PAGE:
Fifty years ago, middle class women stayed home, cared for their families, and were manifestly unequal to their breadwinning husbands. To make them equal, we liberated women to be breadwinners too and fought for equality in the workplace. But along the way, we left caregiving behind, valuing it less and less as a meaningful and important human endeavor.
One could argue that Slaughter is late to the party. Danielle Crittenden made a similar argument a decade and a half ago in What Our Mothers Didn't Tell Us, albeit from a more socially conservative viewpoint. But a good idea always merits development, and in Unfinished Business, Slaughter sets out to diagnose what she calls "a cognitive distortion that is skewing our society and hurting us all."
To fix the problem, Slaughter takes a sledgehammer to the modern work environment and excoriates American companies for expecting workers "to conform to outdated twentieth century ideas of when and where work should get done." Workplace rigidity is a problem for both genders, she argues, but women bought into it decades ago when second-wave feminists with short-sighted, conformist thinking set out to claim equality in the work place and failed to hear the door lock behind them. Feminist journalist Susan Faludi calls it a "failure of will." "We have redefined feminism as women's right to be owned by the system, to be owned as much as men have been owned," she writes in "Feminism for Them?" "Women have led the charge to join men in the enclosure."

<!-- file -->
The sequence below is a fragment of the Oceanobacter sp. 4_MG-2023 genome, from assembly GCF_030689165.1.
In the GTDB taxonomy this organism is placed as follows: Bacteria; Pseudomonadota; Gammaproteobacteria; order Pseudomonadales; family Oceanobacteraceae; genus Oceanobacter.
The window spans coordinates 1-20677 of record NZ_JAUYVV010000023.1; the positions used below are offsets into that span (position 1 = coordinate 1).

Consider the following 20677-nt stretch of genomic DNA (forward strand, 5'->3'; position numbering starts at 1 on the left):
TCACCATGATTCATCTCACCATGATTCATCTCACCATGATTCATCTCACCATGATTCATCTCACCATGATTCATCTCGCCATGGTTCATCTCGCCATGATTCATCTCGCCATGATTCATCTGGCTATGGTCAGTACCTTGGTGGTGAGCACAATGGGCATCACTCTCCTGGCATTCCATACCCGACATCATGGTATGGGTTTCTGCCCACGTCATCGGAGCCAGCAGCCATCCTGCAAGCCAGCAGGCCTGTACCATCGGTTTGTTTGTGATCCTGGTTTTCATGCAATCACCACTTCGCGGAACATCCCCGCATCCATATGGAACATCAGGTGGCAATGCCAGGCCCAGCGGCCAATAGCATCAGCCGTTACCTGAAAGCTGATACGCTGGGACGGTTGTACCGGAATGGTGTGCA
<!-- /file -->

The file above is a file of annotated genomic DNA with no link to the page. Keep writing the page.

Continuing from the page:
Slaughter, now, wants to open that workplace enclosure, but making that happen will require a culture-wide "care revolution" to reclaim caretaking—of children, aging parents, and others—as nothing less than the "business" of human flourishing. "Redefining the women's problem as a care problem," writes Slaughter, "allows us to focus much more precisely on the real issue: the undervaluing of care, no matter who does it." She cites a 2013 Pew Research study indicating that "almost as many fathers as mothers bemoan the stress of trying to juggle work and family," which means everyone has something to gain from her project.
The debate about work and care tends to elicit vague, dreamy ideals, but to her credit, Slaughter offers a detailed blueprint of public policy solutions, (mostly) market-friendly business solutions, cutting-edge workplace philosophies like ROWE (results-only work environment), and a wide array of family-friendly business models. She commends the Pentagon for its sliding scale, on-site daycare system and lauds General Motors for innovating with an organization called OpenWork.org to decrease stress levels in its call centers and increase flexibility for its employees.
Reading Unfinished Business, I feel again what I felt when I first caught sight of Slaughter's Atlantic cover story—the relief that someone is acknowledging the tender wound of modern womanhood (and manhood) and offering potentially curative solutions. The book carries tremendous force and should be mandatory reading for politicians, CEOs, and human resource specialists, and yet Slaughter's vision falters on two fronts: socio-economics, and faith-based solutions.